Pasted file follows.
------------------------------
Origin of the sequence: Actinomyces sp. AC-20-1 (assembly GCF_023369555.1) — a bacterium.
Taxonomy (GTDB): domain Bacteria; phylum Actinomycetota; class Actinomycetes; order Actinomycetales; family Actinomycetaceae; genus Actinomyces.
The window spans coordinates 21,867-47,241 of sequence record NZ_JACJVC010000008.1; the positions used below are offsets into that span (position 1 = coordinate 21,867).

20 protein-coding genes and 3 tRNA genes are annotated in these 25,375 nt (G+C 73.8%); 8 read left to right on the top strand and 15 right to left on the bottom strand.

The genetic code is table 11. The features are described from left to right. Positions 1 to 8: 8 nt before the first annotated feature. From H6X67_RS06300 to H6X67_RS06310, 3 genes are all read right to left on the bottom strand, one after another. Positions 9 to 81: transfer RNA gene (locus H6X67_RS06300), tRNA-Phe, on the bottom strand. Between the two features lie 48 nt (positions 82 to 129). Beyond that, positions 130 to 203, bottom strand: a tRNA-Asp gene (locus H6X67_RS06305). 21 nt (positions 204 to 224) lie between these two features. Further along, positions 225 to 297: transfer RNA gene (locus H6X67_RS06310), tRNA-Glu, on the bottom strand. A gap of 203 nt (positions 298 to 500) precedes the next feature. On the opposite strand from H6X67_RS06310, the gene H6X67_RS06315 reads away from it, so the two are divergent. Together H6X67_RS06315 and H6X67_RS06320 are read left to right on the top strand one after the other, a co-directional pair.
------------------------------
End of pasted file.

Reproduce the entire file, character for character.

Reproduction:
Origin of the sequence: Actinomyces sp. AC-20-1 (assembly GCF_023369555.1) — a bacterium.
Taxonomy (GTDB): domain Bacteria; phylum Actinomycetota; class Actinomycetes; order Actinomycetales; family Actinomycetaceae; genus Actinomyces.
The window spans coordinates 21,867-47,241 of sequence record NZ_JACJVC010000008.1; the positions used below are offsets into that span (position 1 = coordinate 21,867).

20 protein-coding genes and 3 tRNA genes are annotated in these 25,375 nt (G+C 73.8%); 8 read left to right on the top strand and 15 right to left on the bottom strand.

The genetic code is table 11. The features are described from left to right. Positions 1 to 8: 8 nt before the first annotated feature. From H6X67_RS06300 to H6X67_RS06310, 3 genes are all read right to left on the bottom strand, one after another. Positions 9 to 81: transfer RNA gene (locus H6X67_RS06300), tRNA-Phe, on the bottom strand. Between the two features lie 48 nt (positions 82 to 129). Beyond that, positions 130 to 203, bottom strand: a tRNA-Asp gene (locus H6X67_RS06305). 21 nt (positions 204 to 224) lie between these two features. Further along, positions 225 to 297: transfer RNA gene (locus H6X67_RS06310), tRNA-Glu, on the bottom strand. A gap of 203 nt (positions 298 to 500) precedes the next feature. On the opposite strand from H6X67_RS06310, the gene H6X67_RS06315 reads away from it, so the two are divergent. Together H6X67_RS06315 and H6X67_RS06320 are read left to right on the top strand one after the other, a co-directional pair.